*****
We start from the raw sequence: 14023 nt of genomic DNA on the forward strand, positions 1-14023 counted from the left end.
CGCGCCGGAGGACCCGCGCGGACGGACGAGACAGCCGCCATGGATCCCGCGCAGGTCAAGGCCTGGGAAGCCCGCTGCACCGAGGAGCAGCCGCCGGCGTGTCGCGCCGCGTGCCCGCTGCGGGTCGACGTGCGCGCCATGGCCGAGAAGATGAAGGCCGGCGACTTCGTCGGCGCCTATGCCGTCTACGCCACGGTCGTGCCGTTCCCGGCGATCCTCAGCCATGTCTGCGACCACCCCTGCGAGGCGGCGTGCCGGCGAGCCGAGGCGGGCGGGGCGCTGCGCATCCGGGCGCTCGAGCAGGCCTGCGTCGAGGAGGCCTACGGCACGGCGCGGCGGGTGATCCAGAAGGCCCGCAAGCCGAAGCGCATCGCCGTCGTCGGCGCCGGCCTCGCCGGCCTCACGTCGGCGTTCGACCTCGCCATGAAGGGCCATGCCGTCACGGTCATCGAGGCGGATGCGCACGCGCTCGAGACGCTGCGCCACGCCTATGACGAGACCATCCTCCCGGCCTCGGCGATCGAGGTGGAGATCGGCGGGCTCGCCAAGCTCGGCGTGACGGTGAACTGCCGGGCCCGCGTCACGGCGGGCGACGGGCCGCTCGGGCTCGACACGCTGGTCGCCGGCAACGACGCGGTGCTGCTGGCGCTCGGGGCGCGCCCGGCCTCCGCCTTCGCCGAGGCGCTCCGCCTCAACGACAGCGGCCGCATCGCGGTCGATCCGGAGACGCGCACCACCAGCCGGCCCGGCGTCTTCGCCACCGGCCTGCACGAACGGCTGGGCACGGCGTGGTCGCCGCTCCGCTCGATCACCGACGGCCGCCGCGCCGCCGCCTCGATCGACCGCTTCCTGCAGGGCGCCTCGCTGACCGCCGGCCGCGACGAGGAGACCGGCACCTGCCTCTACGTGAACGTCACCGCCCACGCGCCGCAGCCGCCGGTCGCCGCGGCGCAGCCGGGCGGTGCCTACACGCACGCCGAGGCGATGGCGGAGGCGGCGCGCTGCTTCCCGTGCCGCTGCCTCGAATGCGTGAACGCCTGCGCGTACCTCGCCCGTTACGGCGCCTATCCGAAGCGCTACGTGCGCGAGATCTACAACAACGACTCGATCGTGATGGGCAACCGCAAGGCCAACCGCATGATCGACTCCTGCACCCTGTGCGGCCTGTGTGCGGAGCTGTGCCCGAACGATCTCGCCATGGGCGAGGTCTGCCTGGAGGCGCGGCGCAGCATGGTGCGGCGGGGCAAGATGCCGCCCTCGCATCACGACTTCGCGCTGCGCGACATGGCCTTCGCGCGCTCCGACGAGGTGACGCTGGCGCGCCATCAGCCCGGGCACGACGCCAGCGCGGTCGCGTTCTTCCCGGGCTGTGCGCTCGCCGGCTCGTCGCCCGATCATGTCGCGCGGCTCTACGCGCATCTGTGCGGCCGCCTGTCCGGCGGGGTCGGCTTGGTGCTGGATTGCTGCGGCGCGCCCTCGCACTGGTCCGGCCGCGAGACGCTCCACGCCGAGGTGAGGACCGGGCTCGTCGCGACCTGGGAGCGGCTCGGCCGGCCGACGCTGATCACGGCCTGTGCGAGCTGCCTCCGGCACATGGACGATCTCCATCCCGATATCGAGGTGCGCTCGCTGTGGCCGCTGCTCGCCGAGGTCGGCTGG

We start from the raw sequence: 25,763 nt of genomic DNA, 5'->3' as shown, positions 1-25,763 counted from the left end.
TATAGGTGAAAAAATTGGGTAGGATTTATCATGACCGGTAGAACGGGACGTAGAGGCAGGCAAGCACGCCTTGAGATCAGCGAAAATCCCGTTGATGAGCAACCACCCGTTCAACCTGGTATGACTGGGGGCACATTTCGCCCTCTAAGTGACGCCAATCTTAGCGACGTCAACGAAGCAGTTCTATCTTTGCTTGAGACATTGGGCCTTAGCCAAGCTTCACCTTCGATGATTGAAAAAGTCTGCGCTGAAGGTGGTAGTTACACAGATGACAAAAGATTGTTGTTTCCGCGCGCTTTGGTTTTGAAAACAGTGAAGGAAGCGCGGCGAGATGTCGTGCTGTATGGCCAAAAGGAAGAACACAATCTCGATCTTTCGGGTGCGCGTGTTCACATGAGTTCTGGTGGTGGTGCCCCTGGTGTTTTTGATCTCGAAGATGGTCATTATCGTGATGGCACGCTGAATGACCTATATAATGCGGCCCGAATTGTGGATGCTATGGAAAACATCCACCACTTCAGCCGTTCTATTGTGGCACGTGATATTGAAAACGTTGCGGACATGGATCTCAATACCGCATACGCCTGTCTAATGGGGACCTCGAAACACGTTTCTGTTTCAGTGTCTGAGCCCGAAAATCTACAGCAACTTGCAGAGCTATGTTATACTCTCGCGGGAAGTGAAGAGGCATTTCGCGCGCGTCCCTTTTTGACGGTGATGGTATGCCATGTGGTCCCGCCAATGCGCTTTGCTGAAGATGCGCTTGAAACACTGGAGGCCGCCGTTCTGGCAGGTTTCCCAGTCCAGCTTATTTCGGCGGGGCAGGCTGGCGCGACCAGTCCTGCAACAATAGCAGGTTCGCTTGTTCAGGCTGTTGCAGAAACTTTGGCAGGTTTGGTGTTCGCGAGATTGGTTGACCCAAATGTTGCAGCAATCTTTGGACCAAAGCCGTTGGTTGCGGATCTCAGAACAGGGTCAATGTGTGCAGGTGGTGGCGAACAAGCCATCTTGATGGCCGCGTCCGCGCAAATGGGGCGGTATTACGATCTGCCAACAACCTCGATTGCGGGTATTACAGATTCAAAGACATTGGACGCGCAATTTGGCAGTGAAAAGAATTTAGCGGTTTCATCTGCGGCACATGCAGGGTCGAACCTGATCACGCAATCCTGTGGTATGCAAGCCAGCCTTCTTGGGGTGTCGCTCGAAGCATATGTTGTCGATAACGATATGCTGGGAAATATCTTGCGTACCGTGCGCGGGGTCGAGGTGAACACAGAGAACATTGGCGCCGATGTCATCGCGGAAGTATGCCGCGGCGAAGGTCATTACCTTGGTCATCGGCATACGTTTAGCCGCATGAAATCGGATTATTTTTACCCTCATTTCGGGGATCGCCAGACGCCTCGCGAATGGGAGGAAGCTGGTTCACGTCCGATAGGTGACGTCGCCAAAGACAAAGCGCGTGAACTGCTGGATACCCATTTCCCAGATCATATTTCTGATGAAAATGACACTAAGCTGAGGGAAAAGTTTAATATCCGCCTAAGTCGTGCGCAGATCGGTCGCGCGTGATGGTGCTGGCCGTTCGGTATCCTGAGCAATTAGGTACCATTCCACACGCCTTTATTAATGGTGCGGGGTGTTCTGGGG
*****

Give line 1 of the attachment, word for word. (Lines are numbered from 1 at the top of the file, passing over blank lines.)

We start from the raw sequence: 14023 nt of genomic DNA on the forward strand, positions 1-14023 counted from the left end.